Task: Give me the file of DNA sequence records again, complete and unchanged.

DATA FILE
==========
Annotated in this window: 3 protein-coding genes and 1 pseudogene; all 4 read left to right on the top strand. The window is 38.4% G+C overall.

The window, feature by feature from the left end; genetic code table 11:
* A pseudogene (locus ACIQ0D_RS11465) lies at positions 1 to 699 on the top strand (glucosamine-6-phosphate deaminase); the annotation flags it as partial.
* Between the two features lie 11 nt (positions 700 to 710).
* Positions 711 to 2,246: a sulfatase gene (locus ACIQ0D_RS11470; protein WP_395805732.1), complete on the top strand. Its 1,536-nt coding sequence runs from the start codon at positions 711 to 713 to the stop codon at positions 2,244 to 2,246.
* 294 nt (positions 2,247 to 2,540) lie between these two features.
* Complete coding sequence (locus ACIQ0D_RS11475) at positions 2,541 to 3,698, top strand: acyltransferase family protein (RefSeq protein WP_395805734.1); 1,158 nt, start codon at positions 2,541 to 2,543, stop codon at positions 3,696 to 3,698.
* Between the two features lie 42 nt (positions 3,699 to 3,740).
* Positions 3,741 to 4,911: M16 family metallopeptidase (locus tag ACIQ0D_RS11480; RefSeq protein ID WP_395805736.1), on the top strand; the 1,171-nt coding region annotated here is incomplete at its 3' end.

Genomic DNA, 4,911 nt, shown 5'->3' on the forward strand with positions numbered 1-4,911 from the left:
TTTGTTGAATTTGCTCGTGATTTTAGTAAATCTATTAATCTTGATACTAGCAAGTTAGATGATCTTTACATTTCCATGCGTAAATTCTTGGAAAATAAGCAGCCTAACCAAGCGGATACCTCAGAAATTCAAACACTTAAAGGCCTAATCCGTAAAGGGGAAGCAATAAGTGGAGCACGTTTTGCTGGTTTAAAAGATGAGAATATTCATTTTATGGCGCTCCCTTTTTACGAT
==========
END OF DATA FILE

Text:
Annotated in this window: 3 protein-coding genes and 1 pseudogene; all 4 read left to right on the top strand. The window is 38.4% G+C overall.

The window, feature by feature from the left end; genetic code table 11:
* A pseudogene (locus ACIQ0D_RS11465) lies at positions 1 to 699 on the top strand (glucosamine-6-phosphate deaminase); the annotation flags it as partial.
* Between the two features lie 11 nt (positions 700 to 710).
* Positions 711 to 2,246: a sulfatase gene (locus ACIQ0D_RS11470; protein WP_395805732.1), complete on the top strand. Its 1,536-nt coding sequence runs from the start codon at positions 711 to 713 to the stop codon at positions 2,244 to 2,246.
* 294 nt (positions 2,247 to 2,540) lie between these two features.
* Complete coding sequence (locus ACIQ0D_RS11475) at positions 2,541 to 3,698, top strand: acyltransferase family protein (RefSeq protein WP_395805734.1); 1,158 nt, start codon at positions 2,541 to 2,543, stop codon at positions 3,696 to 3,698.
* Between the two features lie 42 nt (positions 3,699 to 3,740).
* Positions 3,741 to 4,911: M16 family metallopeptidase (locus tag ACIQ0D_RS11480; RefSeq protein ID WP_395805736.1), on the top strand; the 1,171-nt coding region annotated here is incomplete at its 3' end.

Genomic DNA, 4,911 nt, shown 5'->3' on the forward strand with positions numbered 1-4,911 from the left:
TTTGTTGAATTTGCTCGTGATTTTAGTAAATCTATTAATCTTGATACTAGCAAGTTAGATGATCTTTACATTTCCATGCGTAAATTCTTGGAAAATAAGCAGCCTAACCAAGCGGATACCTCAGAAATTCAAACACTTAAAGGCCTAATCCGTAAAGGGGAAGCAATAAGTGGAGCACGTTTTGCTGGTTTAAAAGATGAGAATATTCATTTTATGGCGCTCCCTTTTTACGAT